- Helping Yourself Live When You Are Dying
- Exploring the Uniqueness of Your Suicide Grief
- Healing Your Traumatized Heart: Seeking Safety, Understanding, and Peace Part 1
- Healing Your Traumatized Heart: Seeking Safety, Understanding, and Peace Part 2
- Healing Your Grieving Body: Physical Practices for Mourners
- The Spiritual Path to Healing: An Introduction
- The Spiritual Path to Healing: Mourning Ideas, Part 1
- The Spiritual Path to Healing: Mourning Ideas, Part 2
- The Spiritual Path to Healing: Mourning Ideas, Part 3
- The Spiritual Path to Healing: Mourning Ideas, Part 4
- Dispelling the Misconceptions About Suicide and Grief and Mourning
Helping Others with Grief
A friend has experienced the death of someone loved. How can you help? The following articles provide many practical suggestions for helping others with grief:
- Helping a Friend in Grief
- Helping a Man Who is Grieving
- Helping a Friend Who is Dying
- Helping a Friend Who is Seriously Ill
- Helping a Suicide Survivor Heal
- Helping a Homicide Survivor Heal
- Helping a Grandparent Who Is Grieving
- Helping a Grieving Friend in the Workplace
- Helping AIDS Survivors Heal
- Helping SIDS Survivors Heal
- Helping Your Family When a Member is Dying
- Helping Your Family When a Member is Seriously Ill
- Helping Your Family Cope When a Pet Dies
- Helping Your Family Decide if Organ and Tissue Donation is Right for You
For and About Grieving Children and Teenagers
Children and teenagers have special needs following the death of a friend or family member. The following articles provide wonderful insight in helping children and teens understand and express their grief.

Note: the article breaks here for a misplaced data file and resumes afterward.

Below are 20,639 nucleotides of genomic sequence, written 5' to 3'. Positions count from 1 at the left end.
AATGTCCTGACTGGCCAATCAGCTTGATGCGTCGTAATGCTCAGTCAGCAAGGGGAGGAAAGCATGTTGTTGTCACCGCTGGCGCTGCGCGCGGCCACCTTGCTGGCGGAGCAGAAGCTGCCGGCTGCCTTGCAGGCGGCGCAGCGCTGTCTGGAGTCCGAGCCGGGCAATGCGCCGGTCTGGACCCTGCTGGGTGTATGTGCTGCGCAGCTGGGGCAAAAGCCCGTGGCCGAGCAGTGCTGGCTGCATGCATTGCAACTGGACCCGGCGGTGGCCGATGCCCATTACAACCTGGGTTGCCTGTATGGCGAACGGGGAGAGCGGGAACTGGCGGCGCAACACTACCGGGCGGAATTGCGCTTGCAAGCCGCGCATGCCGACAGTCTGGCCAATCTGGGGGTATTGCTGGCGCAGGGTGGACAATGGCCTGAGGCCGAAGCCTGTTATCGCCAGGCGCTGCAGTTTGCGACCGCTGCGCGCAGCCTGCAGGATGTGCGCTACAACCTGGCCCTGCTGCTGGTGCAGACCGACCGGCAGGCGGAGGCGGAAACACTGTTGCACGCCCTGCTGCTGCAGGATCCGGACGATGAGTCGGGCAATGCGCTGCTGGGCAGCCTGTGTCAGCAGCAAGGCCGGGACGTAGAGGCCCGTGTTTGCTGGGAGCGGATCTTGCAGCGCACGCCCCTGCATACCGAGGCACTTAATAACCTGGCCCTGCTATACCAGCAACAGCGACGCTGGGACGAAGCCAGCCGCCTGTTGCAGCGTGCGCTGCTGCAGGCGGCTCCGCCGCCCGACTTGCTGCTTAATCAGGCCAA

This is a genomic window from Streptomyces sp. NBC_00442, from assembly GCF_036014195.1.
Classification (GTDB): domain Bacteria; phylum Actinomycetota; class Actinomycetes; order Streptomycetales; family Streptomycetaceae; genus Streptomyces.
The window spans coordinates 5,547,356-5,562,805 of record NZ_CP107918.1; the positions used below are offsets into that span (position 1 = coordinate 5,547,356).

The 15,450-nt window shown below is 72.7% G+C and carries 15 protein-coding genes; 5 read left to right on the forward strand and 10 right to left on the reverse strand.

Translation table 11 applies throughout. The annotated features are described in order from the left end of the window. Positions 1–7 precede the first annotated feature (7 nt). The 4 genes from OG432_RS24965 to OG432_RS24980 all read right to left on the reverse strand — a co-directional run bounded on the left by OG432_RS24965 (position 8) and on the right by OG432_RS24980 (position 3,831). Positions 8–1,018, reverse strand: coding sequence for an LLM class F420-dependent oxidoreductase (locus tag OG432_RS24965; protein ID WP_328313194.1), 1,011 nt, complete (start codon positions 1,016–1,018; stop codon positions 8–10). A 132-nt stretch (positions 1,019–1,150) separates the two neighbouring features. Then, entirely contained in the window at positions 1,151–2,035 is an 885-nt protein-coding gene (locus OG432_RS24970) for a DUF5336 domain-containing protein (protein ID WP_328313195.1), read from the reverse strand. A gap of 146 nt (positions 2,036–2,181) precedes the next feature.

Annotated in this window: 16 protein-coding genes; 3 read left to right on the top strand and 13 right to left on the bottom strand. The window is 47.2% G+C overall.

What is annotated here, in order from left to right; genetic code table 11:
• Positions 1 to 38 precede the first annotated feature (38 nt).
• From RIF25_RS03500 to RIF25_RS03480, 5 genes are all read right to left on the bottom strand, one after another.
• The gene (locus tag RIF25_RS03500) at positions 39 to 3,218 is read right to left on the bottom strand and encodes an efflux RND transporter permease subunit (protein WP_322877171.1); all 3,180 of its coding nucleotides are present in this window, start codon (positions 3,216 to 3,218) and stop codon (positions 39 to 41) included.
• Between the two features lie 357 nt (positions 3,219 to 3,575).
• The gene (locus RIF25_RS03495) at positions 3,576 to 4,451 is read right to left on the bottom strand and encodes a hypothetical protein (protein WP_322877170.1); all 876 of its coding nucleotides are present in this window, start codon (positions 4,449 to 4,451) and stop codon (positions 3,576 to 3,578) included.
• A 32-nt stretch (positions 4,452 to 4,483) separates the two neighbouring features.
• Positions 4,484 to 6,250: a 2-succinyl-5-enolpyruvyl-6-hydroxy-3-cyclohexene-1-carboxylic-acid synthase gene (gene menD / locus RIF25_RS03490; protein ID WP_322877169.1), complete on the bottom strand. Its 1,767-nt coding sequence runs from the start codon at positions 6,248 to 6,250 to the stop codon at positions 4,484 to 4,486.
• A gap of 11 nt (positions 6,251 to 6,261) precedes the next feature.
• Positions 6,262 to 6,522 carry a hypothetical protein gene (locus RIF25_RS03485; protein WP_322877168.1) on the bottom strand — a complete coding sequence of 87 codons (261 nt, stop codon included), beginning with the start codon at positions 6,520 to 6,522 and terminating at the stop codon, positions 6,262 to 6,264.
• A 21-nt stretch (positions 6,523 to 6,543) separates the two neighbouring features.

- Helping Children Cope with Grief
- Helping Teenagers Cope with Grief
- Helping Infants and Toddlers When Someone They Love Dies
- Helping Children with Funerals
- Helping Children Understand Cremation
- Helping a Child Who is Seriously Ill
- Helping a Child Who is Dying
- Helping Grieving Children at School
- Helping Bereaved Siblings Heal
Funerals, Memorials, Cremation and Related Topics
The days following the death of a loved one can be filled with sadness and confusion. The following articles can help you understand the importance of the rituals surrounding death.
- Helping Your Family Personalize the Funeral
- Helping Create a Meaningful Eulogy
- Ten Freedoms for Creating a Meaningful Funeral
- Why is the Funeral Ritual Important?
For Hospices and Other Caregivers
Caregivers have special needs of their own. The following articles are designed to help caregivers take care of themselves as well as those who are suffering from loss.
- Companioning the Bereaved: An Introduction
- Tenet 1: Companioning Principle
- Tenet 2: Companioning Principle
- The Awesome Power of “Telling The Story”: Why I’m Proud to be a Grief Counselor
- Caregiver as Gardener: A Parable
- Companioning vs. Treating: Beyond The Medical Model of Bereavement Caregiving
- Growing Through Grief: The Role of Support Groups
- Responding to Problems in the Support Group Setting
- The Bereavement Caregiver’s Self-Care Guidelines